When it comes to talking to your doctor, you should be honest. In all scenarios regarding your health, honesty is the best policy. But what about during a worker’s compensation case? After an injury, your patient to doctor communication about your injuries should be completely honest. It’s important to paint a clear picture of what happened. Keep in mind, though, this description will not only be heard by your doctor. Your medical records can go under review by lawyers, insurance companies, and judges.
Doctor Communication: Rules to Go By
There is a connection between all parts of the body. Nothing is separate or its own entity. If you are having problems with your knees after an injury mainly regarding your back, tell your doctor. He or she can decide if there is a relation to your worker’s compensation case injury or not. Doctor communication should be thorough and full of details.
Know what you want to tell your doctor before going in. It might be useful to write down some small details so you don’t forget. Keep in mind that you should make the most of the doctor communication you have. It could be some time before you get back to see that specific doctor.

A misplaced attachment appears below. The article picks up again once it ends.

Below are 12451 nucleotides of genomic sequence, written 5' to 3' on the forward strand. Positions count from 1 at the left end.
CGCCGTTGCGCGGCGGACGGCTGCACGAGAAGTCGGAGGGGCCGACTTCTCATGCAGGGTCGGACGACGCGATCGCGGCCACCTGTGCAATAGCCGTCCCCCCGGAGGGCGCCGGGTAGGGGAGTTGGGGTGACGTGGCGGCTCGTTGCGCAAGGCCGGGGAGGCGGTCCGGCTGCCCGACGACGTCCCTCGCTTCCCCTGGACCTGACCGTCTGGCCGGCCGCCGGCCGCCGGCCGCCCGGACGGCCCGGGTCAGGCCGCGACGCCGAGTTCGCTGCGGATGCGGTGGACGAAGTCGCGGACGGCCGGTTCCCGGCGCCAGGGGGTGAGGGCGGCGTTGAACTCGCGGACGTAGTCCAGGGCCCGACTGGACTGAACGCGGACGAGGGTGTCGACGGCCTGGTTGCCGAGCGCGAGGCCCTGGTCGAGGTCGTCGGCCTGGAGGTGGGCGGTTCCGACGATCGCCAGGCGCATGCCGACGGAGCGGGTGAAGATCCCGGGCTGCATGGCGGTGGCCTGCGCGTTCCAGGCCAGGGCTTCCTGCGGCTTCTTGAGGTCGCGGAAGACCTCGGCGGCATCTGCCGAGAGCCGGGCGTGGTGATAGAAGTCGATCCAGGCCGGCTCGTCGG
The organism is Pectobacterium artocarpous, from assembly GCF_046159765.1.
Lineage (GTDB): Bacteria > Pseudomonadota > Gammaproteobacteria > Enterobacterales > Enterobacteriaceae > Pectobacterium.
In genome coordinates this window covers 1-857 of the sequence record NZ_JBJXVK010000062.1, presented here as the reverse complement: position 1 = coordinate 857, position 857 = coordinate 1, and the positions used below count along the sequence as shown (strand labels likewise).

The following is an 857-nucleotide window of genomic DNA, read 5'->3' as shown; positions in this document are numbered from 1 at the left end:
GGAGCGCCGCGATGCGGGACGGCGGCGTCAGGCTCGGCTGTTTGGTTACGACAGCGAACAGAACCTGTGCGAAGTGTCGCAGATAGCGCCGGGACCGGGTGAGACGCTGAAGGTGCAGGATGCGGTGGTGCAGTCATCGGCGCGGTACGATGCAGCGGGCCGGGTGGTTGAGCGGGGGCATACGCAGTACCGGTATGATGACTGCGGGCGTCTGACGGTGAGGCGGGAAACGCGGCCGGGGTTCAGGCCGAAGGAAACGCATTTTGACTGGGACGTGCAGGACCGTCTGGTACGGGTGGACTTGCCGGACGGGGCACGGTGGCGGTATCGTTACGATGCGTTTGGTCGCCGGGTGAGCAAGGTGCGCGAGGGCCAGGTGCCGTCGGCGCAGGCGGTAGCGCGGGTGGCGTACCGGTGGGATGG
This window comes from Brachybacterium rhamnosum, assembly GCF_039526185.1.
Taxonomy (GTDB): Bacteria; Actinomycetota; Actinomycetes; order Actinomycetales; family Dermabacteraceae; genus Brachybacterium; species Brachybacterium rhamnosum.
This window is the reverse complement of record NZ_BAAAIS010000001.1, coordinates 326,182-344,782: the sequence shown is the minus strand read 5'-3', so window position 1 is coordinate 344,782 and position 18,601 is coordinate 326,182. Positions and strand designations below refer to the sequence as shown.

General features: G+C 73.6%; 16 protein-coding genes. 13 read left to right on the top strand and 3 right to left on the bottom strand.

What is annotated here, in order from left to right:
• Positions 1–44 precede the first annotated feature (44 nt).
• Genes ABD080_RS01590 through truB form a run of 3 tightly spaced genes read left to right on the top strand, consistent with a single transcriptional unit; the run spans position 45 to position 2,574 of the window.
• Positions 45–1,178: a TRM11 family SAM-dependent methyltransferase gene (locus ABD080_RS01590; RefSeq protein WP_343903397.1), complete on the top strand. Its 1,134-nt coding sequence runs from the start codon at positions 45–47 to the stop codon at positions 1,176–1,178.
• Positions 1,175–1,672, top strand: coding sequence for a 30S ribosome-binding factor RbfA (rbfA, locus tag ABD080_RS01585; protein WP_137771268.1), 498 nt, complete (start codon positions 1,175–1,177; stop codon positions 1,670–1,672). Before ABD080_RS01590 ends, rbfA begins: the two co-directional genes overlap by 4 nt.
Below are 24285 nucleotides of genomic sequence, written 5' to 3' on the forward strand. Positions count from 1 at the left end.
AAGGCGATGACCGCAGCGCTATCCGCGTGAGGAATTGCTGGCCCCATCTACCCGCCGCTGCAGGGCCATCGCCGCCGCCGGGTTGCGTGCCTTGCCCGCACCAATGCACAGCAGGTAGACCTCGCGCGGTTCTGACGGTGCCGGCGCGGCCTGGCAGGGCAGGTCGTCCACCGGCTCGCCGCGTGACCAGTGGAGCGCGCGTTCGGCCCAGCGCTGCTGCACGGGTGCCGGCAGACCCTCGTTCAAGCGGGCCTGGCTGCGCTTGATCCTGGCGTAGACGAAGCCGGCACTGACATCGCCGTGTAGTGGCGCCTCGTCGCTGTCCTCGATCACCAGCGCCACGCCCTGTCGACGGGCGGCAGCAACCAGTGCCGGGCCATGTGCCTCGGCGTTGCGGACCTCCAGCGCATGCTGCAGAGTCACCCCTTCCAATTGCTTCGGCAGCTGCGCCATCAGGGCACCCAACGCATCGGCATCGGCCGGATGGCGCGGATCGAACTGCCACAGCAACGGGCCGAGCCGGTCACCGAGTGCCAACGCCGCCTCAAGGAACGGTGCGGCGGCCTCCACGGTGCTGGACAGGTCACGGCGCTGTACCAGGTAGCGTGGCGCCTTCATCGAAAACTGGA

Being friendly to office staff, doctors, and nurses will get you further than being rude. Your doctor communication should come across as serious but friendly. Nurses and doctors will be more willing to listen and help if you aren’t rude. Remember that they didn’t get you in this position and are simply trying to help.
You should be honest with your doctor about any pre-existing conditions or medications you are taking. It could save your life because the way some medications interact with each other could kill you. Doctor communication is mostly private, so you should not feel embarrassed or afraid to confide in them.
When it comes to healing after an injury, honesty is the best policy. You should avoid saying things like “I’m fine” if that’s not completely true. Your doctor communication does not only have to be about how good you are feeling; it can be about how bad you are feeling, too.